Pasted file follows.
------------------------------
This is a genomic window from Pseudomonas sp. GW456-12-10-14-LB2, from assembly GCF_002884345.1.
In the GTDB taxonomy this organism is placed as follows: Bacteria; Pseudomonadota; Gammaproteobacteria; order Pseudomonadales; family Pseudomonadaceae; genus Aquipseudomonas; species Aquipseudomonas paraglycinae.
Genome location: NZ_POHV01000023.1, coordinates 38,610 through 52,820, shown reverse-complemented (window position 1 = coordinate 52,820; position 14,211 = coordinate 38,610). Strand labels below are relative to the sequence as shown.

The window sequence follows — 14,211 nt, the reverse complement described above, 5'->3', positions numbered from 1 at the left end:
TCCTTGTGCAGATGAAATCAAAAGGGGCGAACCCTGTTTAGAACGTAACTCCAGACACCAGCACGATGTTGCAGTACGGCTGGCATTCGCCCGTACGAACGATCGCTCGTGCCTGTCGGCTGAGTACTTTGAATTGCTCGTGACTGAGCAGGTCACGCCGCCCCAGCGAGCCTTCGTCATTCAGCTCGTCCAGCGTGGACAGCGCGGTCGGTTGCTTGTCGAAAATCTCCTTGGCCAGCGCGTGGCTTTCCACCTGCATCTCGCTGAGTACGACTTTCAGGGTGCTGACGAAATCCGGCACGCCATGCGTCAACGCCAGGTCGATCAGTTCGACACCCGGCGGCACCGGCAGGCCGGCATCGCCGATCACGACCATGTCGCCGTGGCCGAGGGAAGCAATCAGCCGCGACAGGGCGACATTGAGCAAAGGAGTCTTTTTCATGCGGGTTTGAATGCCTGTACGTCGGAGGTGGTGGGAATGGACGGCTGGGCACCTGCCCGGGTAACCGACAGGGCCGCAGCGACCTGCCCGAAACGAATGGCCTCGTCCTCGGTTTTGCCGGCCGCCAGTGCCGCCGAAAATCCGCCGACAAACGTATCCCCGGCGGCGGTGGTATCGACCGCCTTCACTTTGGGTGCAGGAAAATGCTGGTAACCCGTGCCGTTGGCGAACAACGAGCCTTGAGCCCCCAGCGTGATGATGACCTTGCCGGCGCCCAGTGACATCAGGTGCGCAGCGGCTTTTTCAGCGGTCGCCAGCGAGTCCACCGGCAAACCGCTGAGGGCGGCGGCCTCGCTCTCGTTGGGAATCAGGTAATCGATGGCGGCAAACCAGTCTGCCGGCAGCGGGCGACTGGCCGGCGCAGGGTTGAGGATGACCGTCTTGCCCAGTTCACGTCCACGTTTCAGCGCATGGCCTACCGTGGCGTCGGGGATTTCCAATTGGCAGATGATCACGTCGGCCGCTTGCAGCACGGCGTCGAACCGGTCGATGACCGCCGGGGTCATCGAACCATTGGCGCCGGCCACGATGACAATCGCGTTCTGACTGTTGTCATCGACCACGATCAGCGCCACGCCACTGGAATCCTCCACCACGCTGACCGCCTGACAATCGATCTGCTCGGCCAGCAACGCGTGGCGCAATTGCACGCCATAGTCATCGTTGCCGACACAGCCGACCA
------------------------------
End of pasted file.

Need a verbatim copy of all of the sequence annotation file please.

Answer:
This is a genomic window from Pseudomonas sp. GW456-12-10-14-LB2, from assembly GCF_002884345.1.
In the GTDB taxonomy this organism is placed as follows: Bacteria; Pseudomonadota; Gammaproteobacteria; order Pseudomonadales; family Pseudomonadaceae; genus Aquipseudomonas; species Aquipseudomonas paraglycinae.
Genome location: NZ_POHV01000023.1, coordinates 38,610 through 52,820, shown reverse-complemented (window position 1 = coordinate 52,820; position 14,211 = coordinate 38,610). Strand labels below are relative to the sequence as shown.

The window sequence follows — 14,211 nt, the reverse complement described above, 5'->3', positions numbered from 1 at the left end:
TCCTTGTGCAGATGAAATCAAAAGGGGCGAACCCTGTTTAGAACGTAACTCCAGACACCAGCACGATGTTGCAGTACGGCTGGCATTCGCCCGTACGAACGATCGCTCGTGCCTGTCGGCTGAGTACTTTGAATTGCTCGTGACTGAGCAGGTCACGCCGCCCCAGCGAGCCTTCGTCATTCAGCTCGTCCAGCGTGGACAGCGCGGTCGGTTGCTTGTCGAAAATCTCCTTGGCCAGCGCGTGGCTTTCCACCTGCATCTCGCTGAGTACGACTTTCAGGGTGCTGACGAAATCCGGCACGCCATGCGTCAACGCCAGGTCGATCAGTTCGACACCCGGCGGCACCGGCAGGCCGGCATCGCCGATCACGACCATGTCGCCGTGGCCGAGGGAAGCAATCAGCCGCGACAGGGCGACATTGAGCAAAGGAGTCTTTTTCATGCGGGTTTGAATGCCTGTACGTCGGAGGTGGTGGGAATGGACGGCTGGGCACCTGCCCGGGTAACCGACAGGGCCGCAGCGACCTGCCCGAAACGAATGGCCTCGTCCTCGGTTTTGCCGGCCGCCAGTGCCGCCGAAAATCCGCCGACAAACGTATCCCCGGCGGCGGTGGTATCGACCGCCTTCACTTTGGGTGCAGGAAAATGCTGGTAACCCGTGCCGTTGGCGAACAACGAGCCTTGAGCCCCCAGCGTGATGATGACCTTGCCGGCGCCCAGTGACATCAGGTGCGCAGCGGCTTTTTCAGCGGTCGCCAGCGAGTCCACCGGCAAACCGCTGAGGGCGGCGGCCTCGCTCTCGTTGGGAATCAGGTAATCGATGGCGGCAAACCAGTCTGCCGGCAGCGGGCGACTGGCCGGCGCAGGGTTGAGGATGACCGTCTTGCCCAGTTCACGTCCACGTTTCAGCGCATGGCCTACCGTGGCGTCGGGGATTTCCAATTGGCAGATGATCACGTCGGCCGCTTGCAGCACGGCGTCGAACCGGTCGATGACCGCCGGGGTCATCGAACCATTGGCGCCGGCCACGATGACAATCGCGTTCTGACTGTTGTCATCGACCACGATCAGCGCCACGCCACTGGAATCCTCCACCACGCTGACCGCCTGACAATCGATCTGCTCGGCCAGCAACGCGTGGCGCAATTGCACGCCATAGTCATCGTTGCCGACACAGCCGACCA